**Junior Colloquium**

The Junior Colloquium is a series of talks intended for students interested in mathematics or related subjects, started in the fall of 2002. The JC takes place roughly every other Thursday at 3:30 in the fourth floor colloquium room of Ayres Hall. The JC attracts a large and diverse audience, and students at all levels (and even faculty) are invited to attend. Anyone interested in receiving e-mail announcements about the JC (who is not already on the UTKMATH, seminarlist or pmail e-mail lists) will find information on the Tennessee Today web site or on our weekly seminar list.

For those interested in speaking, here are some hints about what is expected:

1. Talks should be accessible to anyone with a good understanding of basic calculus. If substantial portions of the talk require a higher level of mathematics then the necessary background should be mentioned in the abstract.

2. Ideally, talks should appeal to a wide audience, which often includes engineering and other non-math majors.

3. Faculty may give talks as often as they wish--keep your notes/slides for future use! However, the same talk may be given at most once in any two consecutive years.

4. It is OK to use a talk to advertise an area of mathematics or a career field, but the main purpose of the talk should be to to tell an interesting story about problem(s) in pure or applied mathematics.

Anyone who would like to receive notices about the JC should go to listserv.utk.edu and add his/her e-mail address to the JRCOLL listserv.

Previous subjects have ranged from quaternions to soap bubbles to tornadoes, and previous speakers have included UT faculty and invited visitors from other universities. Potential speakers should contact Dr. Dustin Cartwright in the Math Department for more information.

**Thursday, February 27th**

Title: Least-area Polyhedral Tiles of Spaces

*Speaker: Frank Morgan, Williams College*

Time: 3:40 pm

Room: Ayres 405

Abstract: * *The cube is the least-area unit-volume polyhedron of six sides. What about other numbers of sides? We'll discuss what's known and make some guesses about other cases.* *

**Thursday, February 20th**

Title: Classification and Symmetries of Knots**
Speaker: Morwen Thistlethwaite
**TIME: 3:40 pm

ROOM: Ayres 405

Abstract: For the topologist, a (classical) knot is a smooth simple closed curve in 3-dimensional space. Two knots are equivalent if one can continuously deform one to the other: stretching and bending are allowed but cutting is prohibited. We can picture a knot as a length of rope with its ends glued together, and with a small amount of practice we can draw pictures of knots, seemingly making the subject approachable. However, knot theory is teeming with problems that are easy to ask and very hard to solve. Even the problem of deciding whether two given knots are equivalent can be tricky, and has caught people out over the years. A very useful approach is to transform a knot theoretical problem into a (hopefully)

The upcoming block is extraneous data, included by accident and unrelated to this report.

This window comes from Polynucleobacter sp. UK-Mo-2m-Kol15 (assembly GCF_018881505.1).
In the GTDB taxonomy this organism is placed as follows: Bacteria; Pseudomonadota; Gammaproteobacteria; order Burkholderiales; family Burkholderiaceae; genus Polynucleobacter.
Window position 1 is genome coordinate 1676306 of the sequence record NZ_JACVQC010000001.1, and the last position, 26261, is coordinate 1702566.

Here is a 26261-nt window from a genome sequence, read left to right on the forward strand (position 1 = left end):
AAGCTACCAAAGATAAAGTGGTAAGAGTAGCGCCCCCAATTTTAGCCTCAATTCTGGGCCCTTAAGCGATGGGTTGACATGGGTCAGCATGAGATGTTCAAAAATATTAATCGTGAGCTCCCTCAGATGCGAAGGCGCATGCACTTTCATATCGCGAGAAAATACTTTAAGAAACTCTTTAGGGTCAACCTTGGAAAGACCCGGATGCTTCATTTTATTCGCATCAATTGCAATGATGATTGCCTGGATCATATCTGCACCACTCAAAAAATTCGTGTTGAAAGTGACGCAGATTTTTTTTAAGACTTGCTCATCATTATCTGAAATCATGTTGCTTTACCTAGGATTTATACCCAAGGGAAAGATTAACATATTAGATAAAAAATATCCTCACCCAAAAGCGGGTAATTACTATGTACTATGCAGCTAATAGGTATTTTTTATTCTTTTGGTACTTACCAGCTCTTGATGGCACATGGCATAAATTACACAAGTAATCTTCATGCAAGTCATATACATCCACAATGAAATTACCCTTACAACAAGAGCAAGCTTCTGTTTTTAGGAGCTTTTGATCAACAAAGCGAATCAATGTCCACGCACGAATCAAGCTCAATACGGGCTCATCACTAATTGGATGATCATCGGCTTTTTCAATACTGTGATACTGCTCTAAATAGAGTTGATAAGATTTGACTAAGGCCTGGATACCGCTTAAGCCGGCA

easier problem in algebra. Some of the simpler algebraic invariants will be presented.

**Thursday, February 6th**

Title: The Traveling Salesman Problem**
Speaker: Vyron Vellis
**TIME: 3:40

ROOM: Ayres 405

Abstract: One of the most famous problems in computer science is the Traveling Salesman Problem (TSP) which asks the following question: “Given a finite list of cities, what is the shortest possible route a traveling salesman has to take to visit each city?”. The problem was first formulated in 1930 and is one of the most intensively studied problems in optimization. In analysis, we asked ourselves a more general question: “Given again a list of cities (possibly infinite, even uncountable, or better, a continuum!), when can our traveling salesman travel them all in finite (optimal, in some sense) time?”. This question (known as the Analyst’s TSP) has been one of the core questions of geometric measure theory and its applications span almost all fields of modern analysis. In this talk, we will discuss this problem, its solution and related results.

**Thursday, November 14th**

TITLE: Bose-Einstein condensation of an Ideal Gas

**SPEAKER: Maximilian Pechmann**

TIME: 3:40 PM

ROOM: Ayres 405

Abstract: A Bose-Einstein condensate is a state of matter of a Bose gas and an exotic quantum phenomenon. It was theoretically predicted by Bose and Einstein in 1924, but was long considered a mathematical curiosity without practical use. However, since the experimental observation of such a condensate in 1995, Bose-Einstein condensation is a field of research of great interest. Although this phenomenon is well understood from a physical point of view, its mathematically rigorous description is still incomplete. We present a mathematical precise treatment of the Bose-Einstein condensation in the simple case of an ideal Bose gas in a box.

**Thursday, October 10**th

Title: Hydrocode Modeling of Impact Craters

* Speaker: Wendy Caldwell*,

*Arizona State University*Room: Ayres 405

Time: 3:35pm

Abstract: Asteroid 16 Psyche is the largest M-type (metallic) Main Belt Asteroid (MBA). Radar albedo data indicate Psyche’s surface is rich in metallic content, but estimates for Psyche’s bulk structure vary widely. Psyche has two large impact structures in its Southern hemisphere. In this work, we present results from 2D and 3D simulations of the formation of these craters using the FLAG hydrocode, developed and maintained by Los Alamos National Laboratory. FLAG has been verified and validated for impact cratering simulations, with good agreement to theoretical and experimental results. Through quantitative comparison of the simulated crater dimensions with measured values, our models suggest that Psyche is largely composed of porous, metallic material. In addition, our work indicates that the impacts were likely oblique, with angles at least 45 degrees from vertical.

Previous Junior Colloquiums: